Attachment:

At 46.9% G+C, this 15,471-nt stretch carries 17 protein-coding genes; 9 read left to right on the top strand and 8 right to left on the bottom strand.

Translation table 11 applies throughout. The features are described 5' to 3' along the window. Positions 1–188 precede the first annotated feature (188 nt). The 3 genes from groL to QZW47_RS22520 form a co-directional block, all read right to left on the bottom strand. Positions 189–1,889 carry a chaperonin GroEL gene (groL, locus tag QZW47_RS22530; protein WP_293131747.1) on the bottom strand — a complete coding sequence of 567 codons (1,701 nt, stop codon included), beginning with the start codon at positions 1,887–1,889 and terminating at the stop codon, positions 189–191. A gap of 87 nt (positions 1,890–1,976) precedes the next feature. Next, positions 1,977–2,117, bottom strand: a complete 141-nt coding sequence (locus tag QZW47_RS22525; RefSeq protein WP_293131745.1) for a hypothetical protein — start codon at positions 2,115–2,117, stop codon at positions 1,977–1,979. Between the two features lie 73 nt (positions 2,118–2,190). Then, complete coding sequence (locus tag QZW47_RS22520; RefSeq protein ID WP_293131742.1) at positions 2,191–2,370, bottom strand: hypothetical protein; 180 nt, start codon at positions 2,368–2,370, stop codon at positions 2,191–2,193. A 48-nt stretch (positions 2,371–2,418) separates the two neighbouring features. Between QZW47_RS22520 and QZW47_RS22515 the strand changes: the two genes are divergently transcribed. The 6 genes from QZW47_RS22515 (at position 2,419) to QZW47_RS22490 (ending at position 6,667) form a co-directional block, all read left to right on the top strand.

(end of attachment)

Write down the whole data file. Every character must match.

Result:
At 46.9% G+C, this 15,471-nt stretch carries 17 protein-coding genes; 9 read left to right on the top strand and 8 right to left on the bottom strand.

Translation table 11 applies throughout. The features are described 5' to 3' along the window. Positions 1–188 precede the first annotated feature (188 nt). The 3 genes from groL to QZW47_RS22520 form a co-directional block, all read right to left on the bottom strand. Positions 189–1,889 carry a chaperonin GroEL gene (groL, locus tag QZW47_RS22530; protein WP_293131747.1) on the bottom strand — a complete coding sequence of 567 codons (1,701 nt, stop codon included), beginning with the start codon at positions 1,887–1,889 and terminating at the stop codon, positions 189–191. A gap of 87 nt (positions 1,890–1,976) precedes the next feature. Next, positions 1,977–2,117, bottom strand: a complete 141-nt coding sequence (locus tag QZW47_RS22525; RefSeq protein WP_293131745.1) for a hypothetical protein — start codon at positions 2,115–2,117, stop codon at positions 1,977–1,979. Between the two features lie 73 nt (positions 2,118–2,190). Then, complete coding sequence (locus tag QZW47_RS22520; RefSeq protein ID WP_293131742.1) at positions 2,191–2,370, bottom strand: hypothetical protein; 180 nt, start codon at positions 2,368–2,370, stop codon at positions 2,191–2,193. A 48-nt stretch (positions 2,371–2,418) separates the two neighbouring features. Between QZW47_RS22520 and QZW47_RS22515 the strand changes: the two genes are divergently transcribed. The 6 genes from QZW47_RS22515 (at position 2,419) to QZW47_RS22490 (ending at position 6,667) form a co-directional block, all read left to right on the top strand.